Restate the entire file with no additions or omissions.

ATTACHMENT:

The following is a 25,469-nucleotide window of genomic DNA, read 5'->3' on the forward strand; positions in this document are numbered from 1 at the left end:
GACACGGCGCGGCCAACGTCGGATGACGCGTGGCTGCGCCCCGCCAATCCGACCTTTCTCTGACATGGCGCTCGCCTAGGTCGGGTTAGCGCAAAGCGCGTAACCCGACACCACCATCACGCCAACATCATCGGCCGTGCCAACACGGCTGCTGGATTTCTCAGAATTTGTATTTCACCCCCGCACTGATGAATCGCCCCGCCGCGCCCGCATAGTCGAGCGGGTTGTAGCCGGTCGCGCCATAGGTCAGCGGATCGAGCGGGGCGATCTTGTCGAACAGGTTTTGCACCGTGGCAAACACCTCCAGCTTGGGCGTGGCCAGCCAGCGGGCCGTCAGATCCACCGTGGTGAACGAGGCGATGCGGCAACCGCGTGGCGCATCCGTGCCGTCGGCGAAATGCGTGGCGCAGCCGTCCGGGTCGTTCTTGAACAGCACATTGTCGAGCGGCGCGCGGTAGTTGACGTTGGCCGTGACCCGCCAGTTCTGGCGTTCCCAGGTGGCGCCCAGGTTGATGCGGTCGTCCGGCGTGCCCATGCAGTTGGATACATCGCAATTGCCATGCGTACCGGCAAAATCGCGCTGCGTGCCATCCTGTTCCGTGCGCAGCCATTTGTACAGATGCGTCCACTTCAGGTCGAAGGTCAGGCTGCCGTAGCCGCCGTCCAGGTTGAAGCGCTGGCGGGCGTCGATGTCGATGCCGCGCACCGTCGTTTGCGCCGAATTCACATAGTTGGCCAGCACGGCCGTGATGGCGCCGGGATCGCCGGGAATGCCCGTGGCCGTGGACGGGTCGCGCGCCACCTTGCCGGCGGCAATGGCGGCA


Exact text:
The following is a 25,469-nucleotide window of genomic DNA, read 5'->3' on the forward strand; positions in this document are numbered from 1 at the left end:
GACACGGCGCGGCCAACGTCGGATGACGCGTGGCTGCGCCCCGCCAATCCGACCTTTCTCTGACATGGCGCTCGCCTAGGTCGGGTTAGCGCAAAGCGCGTAACCCGACACCACCATCACGCCAACATCATCGGCCGTGCCAACACGGCTGCTGGATTTCTCAGAATTTGTATTTCACCCCCGCACTGATGAATCGCCCCGCCGCGCCCGCATAGTCGAGCGGGTTGTAGCCGGTCGCGCCATAGGTCAGCGGATCGAGCGGGGCGATCTTGTCGAACAGGTTTTGCACCGTGGCAAACACCTCCAGCTTGGGCGTGGCCAGCCAGCGGGCCGTCAGATCCACCGTGGTGAACGAGGCGATGCGGCAACCGCGTGGCGCATCCGTGCCGTCGGCGAAATGCGTGGCGCAGCCGTCCGGGTCGTTCTTGAACAGCACATTGTCGAGCGGCGCGCGGTAGTTGACGTTGGCCGTGACCCGCCAGTTCTGGCGTTCCCAGGTGGCGCCCAGGTTGATGCGGTCGTCCGGCGTGCCCATGCAGTTGGATACATCGCAATTGCCATGCGTACCGGCAAAATCGCGCTGCGTGCCATCCTGTTCCGTGCGCAGCCATTTGTACAGATGCGTCCACTTCAGGTCGAAGGTCAGGCTGCCGTAGCCGCCGTCCAGGTTGAAGCGCTGGCGGGCGTCGATGTCGATGCCGCGCACCGTCGTTTGCGCCGAATTCACATAGTTGGCCAGCACGGCCGTGATGGCGCCGGGATCGCCGGGAATGCCCGTGGCCGTGGACGGGTCGCGCGCCACCTTGCCGGCGGCAATGGCGGCA